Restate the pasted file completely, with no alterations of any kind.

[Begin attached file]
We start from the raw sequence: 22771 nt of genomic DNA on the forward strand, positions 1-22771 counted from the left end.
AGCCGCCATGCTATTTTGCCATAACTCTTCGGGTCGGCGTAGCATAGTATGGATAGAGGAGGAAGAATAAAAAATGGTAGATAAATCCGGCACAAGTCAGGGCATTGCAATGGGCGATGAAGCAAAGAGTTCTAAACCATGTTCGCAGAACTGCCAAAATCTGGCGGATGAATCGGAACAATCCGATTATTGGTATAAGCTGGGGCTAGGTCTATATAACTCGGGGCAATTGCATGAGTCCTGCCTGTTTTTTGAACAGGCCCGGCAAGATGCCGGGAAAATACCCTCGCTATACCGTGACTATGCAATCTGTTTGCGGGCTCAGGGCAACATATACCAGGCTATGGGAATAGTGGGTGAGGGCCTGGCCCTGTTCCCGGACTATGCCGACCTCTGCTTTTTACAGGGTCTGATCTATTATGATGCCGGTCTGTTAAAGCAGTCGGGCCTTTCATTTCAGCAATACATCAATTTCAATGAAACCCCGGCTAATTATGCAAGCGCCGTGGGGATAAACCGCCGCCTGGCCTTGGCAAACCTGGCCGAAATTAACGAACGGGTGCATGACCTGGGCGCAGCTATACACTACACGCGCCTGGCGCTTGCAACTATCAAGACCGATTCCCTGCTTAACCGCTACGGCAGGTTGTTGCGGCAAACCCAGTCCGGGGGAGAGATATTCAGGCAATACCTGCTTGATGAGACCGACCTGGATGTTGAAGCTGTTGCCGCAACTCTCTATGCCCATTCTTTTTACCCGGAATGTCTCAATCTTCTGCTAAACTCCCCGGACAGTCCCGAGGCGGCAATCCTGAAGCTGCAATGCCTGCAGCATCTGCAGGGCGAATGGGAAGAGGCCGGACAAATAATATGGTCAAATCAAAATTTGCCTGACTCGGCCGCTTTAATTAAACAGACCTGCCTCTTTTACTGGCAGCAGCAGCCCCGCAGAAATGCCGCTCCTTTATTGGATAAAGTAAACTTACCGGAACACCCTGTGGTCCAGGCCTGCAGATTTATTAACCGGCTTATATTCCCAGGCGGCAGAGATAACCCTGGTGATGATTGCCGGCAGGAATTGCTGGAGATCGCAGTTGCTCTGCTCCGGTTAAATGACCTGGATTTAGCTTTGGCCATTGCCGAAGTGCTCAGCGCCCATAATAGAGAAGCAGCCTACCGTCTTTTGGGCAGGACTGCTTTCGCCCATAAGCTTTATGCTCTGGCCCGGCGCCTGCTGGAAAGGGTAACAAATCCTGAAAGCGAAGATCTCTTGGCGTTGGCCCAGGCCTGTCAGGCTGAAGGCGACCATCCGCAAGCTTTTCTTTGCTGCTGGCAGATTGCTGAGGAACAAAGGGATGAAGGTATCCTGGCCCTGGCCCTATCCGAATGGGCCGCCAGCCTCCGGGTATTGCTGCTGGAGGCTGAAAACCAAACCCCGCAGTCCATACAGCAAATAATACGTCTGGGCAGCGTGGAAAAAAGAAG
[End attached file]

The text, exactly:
We start from the raw sequence: 22771 nt of genomic DNA on the forward strand, positions 1-22771 counted from the left end.
AGCCGCCATGCTATTTTGCCATAACTCTTCGGGTCGGCGTAGCATAGTATGGATAGAGGAGGAAGAATAAAAAATGGTAGATAAATCCGGCACAAGTCAGGGCATTGCAATGGGCGATGAAGCAAAGAGTTCTAAACCATGTTCGCAGAACTGCCAAAATCTGGCGGATGAATCGGAACAATCCGATTATTGGTATAAGCTGGGGCTAGGTCTATATAACTCGGGGCAATTGCATGAGTCCTGCCTGTTTTTTGAACAGGCCCGGCAAGATGCCGGGAAAATACCCTCGCTATACCGTGACTATGCAATCTGTTTGCGGGCTCAGGGCAACATATACCAGGCTATGGGAATAGTGGGTGAGGGCCTGGCCCTGTTCCCGGACTATGCCGACCTCTGCTTTTTACAGGGTCTGATCTATTATGATGCCGGTCTGTTAAAGCAGTCGGGCCTTTCATTTCAGCAATACATCAATTTCAATGAAACCCCGGCTAATTATGCAAGCGCCGTGGGGATAAACCGCCGCCTGGCCTTGGCAAACCTGGCCGAAATTAACGAACGGGTGCATGACCTGGGCGCAGCTATACACTACACGCGCCTGGCGCTTGCAACTATCAAGACCGATTCCCTGCTTAACCGCTACGGCAGGTTGTTGCGGCAAACCCAGTCCGGGGGAGAGATATTCAGGCAATACCTGCTTGATGAGACCGACCTGGATGTTGAAGCTGTTGCCGCAACTCTCTATGCCCATTCTTTTTACCCGGAATGTCTCAATCTTCTGCTAAACTCCCCGGACAGTCCCGAGGCGGCAATCCTGAAGCTGCAATGCCTGCAGCATCTGCAGGGCGAATGGGAAGAGGCCGGACAAATAATATGGTCAAATCAAAATTTGCCTGACTCGGCCGCTTTAATTAAACAGACCTGCCTCTTTTACTGGCAGCAGCAGCCCCGCAGAAATGCCGCTCCTTTATTGGATAAAGTAAACTTACCGGAACACCCTGTGGTCCAGGCCTGCAGATTTATTAACCGGCTTATATTCCCAGGCGGCAGAGATAACCCTGGTGATGATTGCCGGCAGGAATTGCTGGAGATCGCAGTTGCTCTGCTCCGGTTAAATGACCTGGATTTAGCTTTGGCCATTGCCGAAGTGCTCAGCGCCCATAATAGAGAAGCAGCCTACCGTCTTTTGGGCAGGACTGCTTTCGCCCATAAGCTTTATGCTCTGGCCCGGCGCCTGCTGGAAAGGGTAACAAATCCTGAAAGCGAAGATCTCTTGGCGTTGGCCCAGGCCTGTCAGGCTGAAGGCGACCATCCGCAAGCTTTTCTTTGCTGCTGGCAGATTGCTGAGGAACAAAGGGATGAAGGTATCCTGGCCCTGGCCCTATCCGAATGGGCCGCCAGCCTCCGGGTATTGCTGCTGGAGGCTGAAAACCAAACCCCGCAGTCCATACAGCAAATAATACGTCTGGGCAGCGTGGAAAAAAGAAG